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Discussion

Previous studies have reported that the transverse components of core sutures reduce the tensile strengths of two-, four-, and six-strand tendon repairs.[9] [10] [11] If different suture configurations are used during the same repair, ultimate repair strength is compromised by the noncumulative load, attributable to the dissimilar stiffnesses of the various repair components.[4] The Yoshizu cross-lock repair does not use a transverse core suture component; instead, there are two identical cross-locking passes. Thus, this technique may improve mechanical performance of the core suture.

The cross-locking configuration strengthens the repaired tendon.[4] [12] [13] Several repair techniques applying this locking component at the tendon–suture junction have been proposed, including exposed cross-lock repair (four-stand),[13] the modified Savage technique (six-strand),[4] and eight-strand cross-locked cruciate repair[14] ([Fig. 4]). Yoshizu cross-lock repair is a modification of the four-strand exposed cross-lock repair method of Xie and Tang[13] using double-stranded nylon suture material instead of a single-stranded suture. Although it is similar to eight-strand cross-lock repair, our technique uses only a longitudinal component, whereas the eight-strand cross-locked cruciate repair has two oblique strands. Clinical feasibility is important for strong tendon sutures. A cross-lock theoretically requires more suture passes compared with other locking configurations, such as the Tsuge and modified Kessler configurations.[15] [16] When limited to a multistrand technique using cross-lock configurations, eight-strand cross-locked cruciate repair requires 12 suture passes for the complete suture,[14] compared with 18 suture passes with the six-strand-based modified Savage technique.[4] The Yoshizu cross-lock suture is an eight-strand suture; however, there are only two grasps on either side. Importantly, 12 suture passes are required for complete tenorrhaphy, which equates to eight-strand cross-locked cruciate repair. Yoshizu cross-lock repair can be performed using a 4–0 caliber looped suture if the needle is initially inserted into the end of the tendon; however, the Yoshizu needle, which is commonly used for flexor tendon repair in Japan, facilitates tenorrhaphy because it obviates the need to reverse the needle during passage of the longitudinal suture. Such needle reversal is technically difficult. The six-strand modified Savage technique and eight-strand cross-locked cruciate repair require more needle reversal than Yoshizu cross-lock repair.[4] [14]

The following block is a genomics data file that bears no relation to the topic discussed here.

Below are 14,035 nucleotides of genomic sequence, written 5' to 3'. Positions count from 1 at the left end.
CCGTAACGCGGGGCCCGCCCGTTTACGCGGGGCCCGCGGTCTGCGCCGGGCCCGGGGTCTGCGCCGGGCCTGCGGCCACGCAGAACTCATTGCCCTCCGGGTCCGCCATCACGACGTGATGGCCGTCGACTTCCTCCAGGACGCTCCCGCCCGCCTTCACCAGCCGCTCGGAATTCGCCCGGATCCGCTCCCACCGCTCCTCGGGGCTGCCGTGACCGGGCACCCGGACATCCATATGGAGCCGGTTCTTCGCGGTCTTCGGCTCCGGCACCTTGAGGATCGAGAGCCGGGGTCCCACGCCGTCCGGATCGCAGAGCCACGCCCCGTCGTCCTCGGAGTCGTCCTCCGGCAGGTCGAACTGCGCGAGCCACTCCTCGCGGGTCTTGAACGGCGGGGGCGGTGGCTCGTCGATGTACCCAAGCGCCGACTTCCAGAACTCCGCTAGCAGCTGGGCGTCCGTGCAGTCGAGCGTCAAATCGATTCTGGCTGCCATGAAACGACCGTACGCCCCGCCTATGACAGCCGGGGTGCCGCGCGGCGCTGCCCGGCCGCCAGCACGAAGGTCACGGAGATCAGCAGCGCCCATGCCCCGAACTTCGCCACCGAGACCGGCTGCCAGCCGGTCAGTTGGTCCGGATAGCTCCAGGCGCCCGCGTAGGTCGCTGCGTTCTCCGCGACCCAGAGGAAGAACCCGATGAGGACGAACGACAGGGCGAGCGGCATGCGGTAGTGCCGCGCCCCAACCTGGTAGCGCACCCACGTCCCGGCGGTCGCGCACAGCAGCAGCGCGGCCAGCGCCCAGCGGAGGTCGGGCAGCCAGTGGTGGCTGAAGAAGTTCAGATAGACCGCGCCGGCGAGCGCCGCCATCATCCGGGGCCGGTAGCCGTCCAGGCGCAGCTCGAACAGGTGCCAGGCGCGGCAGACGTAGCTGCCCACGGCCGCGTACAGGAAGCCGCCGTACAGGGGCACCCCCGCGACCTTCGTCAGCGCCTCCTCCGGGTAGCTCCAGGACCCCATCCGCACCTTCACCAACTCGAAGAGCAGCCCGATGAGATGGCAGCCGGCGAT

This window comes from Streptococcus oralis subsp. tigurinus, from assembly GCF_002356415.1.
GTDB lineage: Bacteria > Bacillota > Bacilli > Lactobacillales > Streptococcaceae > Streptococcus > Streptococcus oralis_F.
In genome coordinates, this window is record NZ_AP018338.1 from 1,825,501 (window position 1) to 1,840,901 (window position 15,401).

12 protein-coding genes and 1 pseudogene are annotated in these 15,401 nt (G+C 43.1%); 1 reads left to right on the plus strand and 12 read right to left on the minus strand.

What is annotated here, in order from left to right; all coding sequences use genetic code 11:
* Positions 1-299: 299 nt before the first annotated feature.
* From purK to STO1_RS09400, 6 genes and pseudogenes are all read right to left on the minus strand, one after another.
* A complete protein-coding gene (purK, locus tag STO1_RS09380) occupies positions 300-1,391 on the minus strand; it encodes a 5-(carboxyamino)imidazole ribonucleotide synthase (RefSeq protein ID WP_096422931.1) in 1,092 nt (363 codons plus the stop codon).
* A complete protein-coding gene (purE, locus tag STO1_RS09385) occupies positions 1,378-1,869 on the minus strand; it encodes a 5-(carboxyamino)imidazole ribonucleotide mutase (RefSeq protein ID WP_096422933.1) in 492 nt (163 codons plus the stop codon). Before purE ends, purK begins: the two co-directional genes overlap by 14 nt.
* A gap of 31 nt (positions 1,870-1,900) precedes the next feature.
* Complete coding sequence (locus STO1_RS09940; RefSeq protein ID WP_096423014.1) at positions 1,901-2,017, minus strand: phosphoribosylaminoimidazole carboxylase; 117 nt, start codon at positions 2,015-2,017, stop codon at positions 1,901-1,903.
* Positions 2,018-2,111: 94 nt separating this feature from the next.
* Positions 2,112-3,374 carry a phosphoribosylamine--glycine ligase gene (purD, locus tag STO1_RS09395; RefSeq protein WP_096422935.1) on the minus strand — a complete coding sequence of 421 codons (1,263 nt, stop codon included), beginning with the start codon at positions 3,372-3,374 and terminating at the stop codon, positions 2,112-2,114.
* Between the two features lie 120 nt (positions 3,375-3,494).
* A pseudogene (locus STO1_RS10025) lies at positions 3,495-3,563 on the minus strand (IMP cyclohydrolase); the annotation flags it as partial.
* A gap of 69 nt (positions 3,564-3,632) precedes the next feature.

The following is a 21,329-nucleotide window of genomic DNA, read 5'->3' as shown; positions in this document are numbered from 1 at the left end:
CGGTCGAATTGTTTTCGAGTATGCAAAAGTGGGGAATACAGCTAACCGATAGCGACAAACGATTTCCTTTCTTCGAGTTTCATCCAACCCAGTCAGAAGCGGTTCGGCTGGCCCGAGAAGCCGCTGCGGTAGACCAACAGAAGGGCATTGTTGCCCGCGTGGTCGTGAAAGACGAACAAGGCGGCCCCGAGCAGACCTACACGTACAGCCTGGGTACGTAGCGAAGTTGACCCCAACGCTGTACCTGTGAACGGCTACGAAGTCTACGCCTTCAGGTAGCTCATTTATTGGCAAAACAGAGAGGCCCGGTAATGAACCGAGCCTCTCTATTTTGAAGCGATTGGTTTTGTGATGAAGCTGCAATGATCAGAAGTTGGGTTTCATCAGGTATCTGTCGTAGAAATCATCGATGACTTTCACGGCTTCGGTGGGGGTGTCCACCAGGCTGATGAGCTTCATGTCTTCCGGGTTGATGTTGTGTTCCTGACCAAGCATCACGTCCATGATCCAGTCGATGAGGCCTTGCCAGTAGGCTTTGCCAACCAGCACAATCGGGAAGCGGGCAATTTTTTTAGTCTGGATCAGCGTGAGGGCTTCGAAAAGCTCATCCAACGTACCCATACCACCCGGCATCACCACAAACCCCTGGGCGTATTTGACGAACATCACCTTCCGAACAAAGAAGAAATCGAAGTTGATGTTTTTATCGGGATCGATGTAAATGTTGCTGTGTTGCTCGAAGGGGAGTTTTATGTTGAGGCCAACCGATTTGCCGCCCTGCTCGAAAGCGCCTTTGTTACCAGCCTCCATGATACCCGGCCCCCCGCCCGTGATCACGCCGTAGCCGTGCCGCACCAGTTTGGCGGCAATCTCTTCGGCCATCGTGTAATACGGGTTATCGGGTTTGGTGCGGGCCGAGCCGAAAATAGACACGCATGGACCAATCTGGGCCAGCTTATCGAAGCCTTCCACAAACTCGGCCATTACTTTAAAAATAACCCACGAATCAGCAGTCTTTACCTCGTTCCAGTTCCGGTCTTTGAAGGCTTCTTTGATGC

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Fig. 4 Various cross-lock repair techniques. (A) Exposed cross-lock repair, (B) modified Savage technique, and (C) eight-strand cross-locked cruciate repair.

The load to a 2-mm gap is used to measure clinical failure because gaps larger than 2 mm have been associated with significant deteriorations in patient outcomes (caused by adhesions).[17] [18] Urbaniak et al reported that active flexion under mild resistance can impart a force of 10 N; this increases to 17 N when resistance is moderate.[19] Schuind et al found that a mean flexor digitorum profundus force of 19 N was generated during active (unresisted) flexion of an uninjured tendon.[20] We found that the mean 2-mm gap-formation force after Yoshizu cross-lock repair was 33.9 N in the absence of peripheral sutures; this allows gentle or moderate active motion. In this way, peripheral stitches may be unnecessary because of the strong multistrand core suture.[21] [22] However, the Yoshizu cross-lock repair is associated with wide variation in the 2-mm gap load (standard deviation = 10.9 N). As the minimum load is 15.6 N, Yoshizu cross-lock repair without peripheral sutures does not always enable early active mobilization. We concluded that peripheral sutures are thus required (in combination with the Yoshizu cross-lock repair) because tendon strength does not increase in the initial 2 to 3 weeks after surgery; only the baseline surgical repair maintains the alignment of tendon ends during this time.